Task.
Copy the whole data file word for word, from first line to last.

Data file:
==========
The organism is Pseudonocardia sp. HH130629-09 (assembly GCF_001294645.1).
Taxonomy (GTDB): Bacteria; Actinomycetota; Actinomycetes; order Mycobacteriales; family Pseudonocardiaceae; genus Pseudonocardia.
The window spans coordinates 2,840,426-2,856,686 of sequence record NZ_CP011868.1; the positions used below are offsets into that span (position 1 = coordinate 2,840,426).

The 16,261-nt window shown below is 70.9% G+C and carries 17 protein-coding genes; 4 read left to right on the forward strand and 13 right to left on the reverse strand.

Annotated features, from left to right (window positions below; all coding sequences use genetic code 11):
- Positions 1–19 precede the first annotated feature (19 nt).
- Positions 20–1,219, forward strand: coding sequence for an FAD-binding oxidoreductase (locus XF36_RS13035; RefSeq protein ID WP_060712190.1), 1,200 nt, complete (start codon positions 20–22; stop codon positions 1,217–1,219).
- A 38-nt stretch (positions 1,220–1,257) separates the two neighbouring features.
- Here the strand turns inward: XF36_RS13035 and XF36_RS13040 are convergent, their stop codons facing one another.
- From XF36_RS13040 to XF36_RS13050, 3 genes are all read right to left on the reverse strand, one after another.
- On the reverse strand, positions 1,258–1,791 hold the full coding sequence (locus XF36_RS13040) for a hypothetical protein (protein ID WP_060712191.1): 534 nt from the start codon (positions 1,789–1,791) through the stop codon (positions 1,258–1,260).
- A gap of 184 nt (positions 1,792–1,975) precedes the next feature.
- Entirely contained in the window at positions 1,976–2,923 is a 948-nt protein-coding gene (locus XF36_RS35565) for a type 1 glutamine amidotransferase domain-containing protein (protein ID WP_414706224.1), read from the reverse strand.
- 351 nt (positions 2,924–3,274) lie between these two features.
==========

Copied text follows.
The organism is Pseudonocardia sp. HH130629-09 (assembly GCF_001294645.1).
Taxonomy (GTDB): Bacteria; Actinomycetota; Actinomycetes; order Mycobacteriales; family Pseudonocardiaceae; genus Pseudonocardia.
The window spans coordinates 2,840,426-2,856,686 of sequence record NZ_CP011868.1; the positions used below are offsets into that span (position 1 = coordinate 2,840,426).

The 16,261-nt window shown below is 70.9% G+C and carries 17 protein-coding genes; 4 read left to right on the forward strand and 13 right to left on the reverse strand.

Annotated features, from left to right (window positions below; all coding sequences use genetic code 11):
- Positions 1–19 precede the first annotated feature (19 nt).
- Positions 20–1,219, forward strand: coding sequence for an FAD-binding oxidoreductase (locus XF36_RS13035; RefSeq protein ID WP_060712190.1), 1,200 nt, complete (start codon positions 20–22; stop codon positions 1,217–1,219).
- A 38-nt stretch (positions 1,220–1,257) separates the two neighbouring features.
- Here the strand turns inward: XF36_RS13035 and XF36_RS13040 are convergent, their stop codons facing one another.
- From XF36_RS13040 to XF36_RS13050, 3 genes are all read right to left on the reverse strand, one after another.
- On the reverse strand, positions 1,258–1,791 hold the full coding sequence (locus XF36_RS13040) for a hypothetical protein (protein ID WP_060712191.1): 534 nt from the start codon (positions 1,789–1,791) through the stop codon (positions 1,258–1,260).
- A gap of 184 nt (positions 1,792–1,975) precedes the next feature.
- Entirely contained in the window at positions 1,976–2,923 is a 948-nt protein-coding gene (locus XF36_RS35565) for a type 1 glutamine amidotransferase domain-containing protein (protein ID WP_414706224.1), read from the reverse strand.
- 351 nt (positions 2,924–3,274) lie between these two features.